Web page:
Aside from my gripes with the game’s pacing and storytelling, I really enjoyed Old Man’s Journey. The game’s art style is stunning- it’s as though somebody animated a cartoony, impressionist little world and made it playable. From a visual standpoint, this game is perfect, and its sense of atmosphere left me wanting to spend more time in its world. Though it was a nostalgic experience, it didn’t feel painfully rooted in the past but was playful, optimistic and a joy to behold.

Overall, Old Man’s Journey is a short, sweet experience that I recommend if you’re looking for something idyllic- a game that you can sit down and relax with. I feel as though I experienced Old Man’s Journey in the wrong way- instead of sitting at my desk with my PC, I wish the game were framed on my wall, a piece of art to interact with through the day, show off to visitors and experience beside a friend.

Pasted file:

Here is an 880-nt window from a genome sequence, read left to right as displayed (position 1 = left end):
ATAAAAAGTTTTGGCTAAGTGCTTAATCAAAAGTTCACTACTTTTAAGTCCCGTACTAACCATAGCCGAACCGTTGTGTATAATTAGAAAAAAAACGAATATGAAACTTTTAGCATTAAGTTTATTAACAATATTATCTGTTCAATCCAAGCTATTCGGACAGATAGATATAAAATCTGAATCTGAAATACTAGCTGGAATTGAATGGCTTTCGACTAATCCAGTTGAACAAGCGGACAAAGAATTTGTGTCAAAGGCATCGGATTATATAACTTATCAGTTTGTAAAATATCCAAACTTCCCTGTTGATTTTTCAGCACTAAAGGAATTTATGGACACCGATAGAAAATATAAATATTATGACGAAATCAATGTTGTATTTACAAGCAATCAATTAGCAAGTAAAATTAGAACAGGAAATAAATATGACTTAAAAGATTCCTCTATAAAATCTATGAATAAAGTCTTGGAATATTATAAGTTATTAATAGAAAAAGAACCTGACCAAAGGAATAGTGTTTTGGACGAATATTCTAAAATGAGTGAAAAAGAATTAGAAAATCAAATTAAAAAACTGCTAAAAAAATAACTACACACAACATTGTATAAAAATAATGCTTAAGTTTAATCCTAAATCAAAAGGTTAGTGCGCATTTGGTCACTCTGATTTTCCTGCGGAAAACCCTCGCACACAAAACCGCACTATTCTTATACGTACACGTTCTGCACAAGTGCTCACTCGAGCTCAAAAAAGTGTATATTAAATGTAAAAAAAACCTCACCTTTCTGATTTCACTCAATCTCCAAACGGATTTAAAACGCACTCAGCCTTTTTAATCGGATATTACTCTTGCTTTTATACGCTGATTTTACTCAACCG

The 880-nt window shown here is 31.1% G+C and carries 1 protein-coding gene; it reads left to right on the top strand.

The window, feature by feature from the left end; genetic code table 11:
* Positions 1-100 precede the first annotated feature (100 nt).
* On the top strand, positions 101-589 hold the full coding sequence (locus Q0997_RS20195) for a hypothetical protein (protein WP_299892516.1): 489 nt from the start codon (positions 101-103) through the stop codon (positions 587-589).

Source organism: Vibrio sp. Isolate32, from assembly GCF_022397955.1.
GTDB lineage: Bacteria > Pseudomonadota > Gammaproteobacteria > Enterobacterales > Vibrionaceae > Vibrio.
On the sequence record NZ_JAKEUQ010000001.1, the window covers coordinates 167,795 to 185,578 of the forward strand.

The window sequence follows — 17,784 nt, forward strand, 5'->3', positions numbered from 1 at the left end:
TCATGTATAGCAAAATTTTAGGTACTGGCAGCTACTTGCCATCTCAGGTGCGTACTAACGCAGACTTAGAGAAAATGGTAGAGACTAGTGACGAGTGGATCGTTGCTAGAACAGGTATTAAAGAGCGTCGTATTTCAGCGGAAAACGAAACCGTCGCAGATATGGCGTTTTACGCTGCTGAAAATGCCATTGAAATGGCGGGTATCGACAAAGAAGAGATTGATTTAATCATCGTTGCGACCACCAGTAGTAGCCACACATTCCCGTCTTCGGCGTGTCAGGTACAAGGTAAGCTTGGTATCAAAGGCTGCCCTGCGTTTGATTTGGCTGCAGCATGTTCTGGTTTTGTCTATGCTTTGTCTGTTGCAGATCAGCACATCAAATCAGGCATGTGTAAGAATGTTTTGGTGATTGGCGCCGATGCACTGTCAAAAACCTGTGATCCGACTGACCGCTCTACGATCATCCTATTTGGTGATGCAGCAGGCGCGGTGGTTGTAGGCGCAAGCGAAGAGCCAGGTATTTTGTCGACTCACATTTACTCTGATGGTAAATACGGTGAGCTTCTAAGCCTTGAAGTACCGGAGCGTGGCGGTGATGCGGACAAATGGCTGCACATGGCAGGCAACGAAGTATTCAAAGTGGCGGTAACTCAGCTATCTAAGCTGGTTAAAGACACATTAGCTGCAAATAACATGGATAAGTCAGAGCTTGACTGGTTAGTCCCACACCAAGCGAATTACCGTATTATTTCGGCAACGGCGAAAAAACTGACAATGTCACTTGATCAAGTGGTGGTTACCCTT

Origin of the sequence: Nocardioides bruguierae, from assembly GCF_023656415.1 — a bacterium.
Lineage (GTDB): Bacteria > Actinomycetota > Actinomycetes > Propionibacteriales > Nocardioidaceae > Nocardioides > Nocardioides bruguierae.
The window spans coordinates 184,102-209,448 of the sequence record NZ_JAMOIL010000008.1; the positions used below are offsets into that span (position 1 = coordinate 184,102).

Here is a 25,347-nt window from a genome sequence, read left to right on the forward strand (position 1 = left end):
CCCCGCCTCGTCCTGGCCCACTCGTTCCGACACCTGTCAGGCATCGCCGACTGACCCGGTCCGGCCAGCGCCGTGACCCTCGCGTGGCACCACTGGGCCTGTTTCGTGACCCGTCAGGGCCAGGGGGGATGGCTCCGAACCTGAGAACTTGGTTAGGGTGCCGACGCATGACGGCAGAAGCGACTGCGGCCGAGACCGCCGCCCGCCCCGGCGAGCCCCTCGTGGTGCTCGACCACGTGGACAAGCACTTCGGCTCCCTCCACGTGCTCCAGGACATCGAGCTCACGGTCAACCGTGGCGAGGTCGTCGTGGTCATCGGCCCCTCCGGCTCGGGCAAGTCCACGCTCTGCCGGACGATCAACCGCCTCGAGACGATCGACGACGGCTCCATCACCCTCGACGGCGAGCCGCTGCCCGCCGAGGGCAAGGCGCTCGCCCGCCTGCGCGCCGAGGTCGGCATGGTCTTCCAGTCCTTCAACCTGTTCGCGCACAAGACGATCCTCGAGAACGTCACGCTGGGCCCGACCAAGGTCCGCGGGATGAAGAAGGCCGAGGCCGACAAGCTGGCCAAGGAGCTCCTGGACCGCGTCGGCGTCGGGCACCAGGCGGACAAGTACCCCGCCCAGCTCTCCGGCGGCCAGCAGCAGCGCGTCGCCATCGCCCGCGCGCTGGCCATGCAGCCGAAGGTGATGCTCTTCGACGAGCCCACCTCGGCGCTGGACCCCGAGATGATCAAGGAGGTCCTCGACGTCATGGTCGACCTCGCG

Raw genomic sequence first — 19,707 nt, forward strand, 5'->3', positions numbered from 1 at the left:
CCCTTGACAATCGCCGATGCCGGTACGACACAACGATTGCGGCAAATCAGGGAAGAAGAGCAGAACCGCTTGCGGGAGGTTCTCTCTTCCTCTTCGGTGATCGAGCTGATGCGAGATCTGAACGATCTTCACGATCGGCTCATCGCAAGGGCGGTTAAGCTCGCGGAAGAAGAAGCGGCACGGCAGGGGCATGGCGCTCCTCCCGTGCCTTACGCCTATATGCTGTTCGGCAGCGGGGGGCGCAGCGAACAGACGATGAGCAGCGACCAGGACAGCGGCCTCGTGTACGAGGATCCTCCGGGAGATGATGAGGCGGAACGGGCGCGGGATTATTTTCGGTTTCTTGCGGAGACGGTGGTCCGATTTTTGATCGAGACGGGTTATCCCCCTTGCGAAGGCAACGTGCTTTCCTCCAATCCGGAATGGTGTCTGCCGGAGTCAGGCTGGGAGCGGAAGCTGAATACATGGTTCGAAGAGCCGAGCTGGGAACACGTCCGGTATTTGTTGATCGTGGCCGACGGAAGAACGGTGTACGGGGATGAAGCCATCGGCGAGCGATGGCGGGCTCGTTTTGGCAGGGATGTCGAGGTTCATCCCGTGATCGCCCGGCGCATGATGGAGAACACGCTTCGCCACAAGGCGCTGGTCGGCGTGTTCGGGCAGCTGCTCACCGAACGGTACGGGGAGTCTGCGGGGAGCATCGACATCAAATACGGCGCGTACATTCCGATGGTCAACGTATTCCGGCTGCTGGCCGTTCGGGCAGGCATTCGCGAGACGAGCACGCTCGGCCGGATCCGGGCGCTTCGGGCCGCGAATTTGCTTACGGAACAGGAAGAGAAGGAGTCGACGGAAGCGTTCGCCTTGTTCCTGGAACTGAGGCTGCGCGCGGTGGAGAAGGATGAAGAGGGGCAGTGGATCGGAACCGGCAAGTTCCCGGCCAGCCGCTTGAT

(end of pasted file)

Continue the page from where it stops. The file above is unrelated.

Old Man’s Journey is available on Android, iOS, OSX and Windows.

Have you played Old Man’s Journey? If so, what do you think about it? Hit us up on Twitter @1RuleBeCool and share your thoughts.

End Note: I feel differently about the game’s ending now that I’ve seen the game through properly. On my first playthrough, none of the cutscenes were working! I didn’t realize it, however- I thought the strange, black portions between puzzles were meant to represent some sort of rest. Now that I’ve seen the game properly, however, I do believe that it has earned its ending emotionally. Even though I’d as good as spoiled it for myself on that first play, having seen the ending of the intact game, it still hit me pretty hard. I don’t have any issue with the pacing as it stands.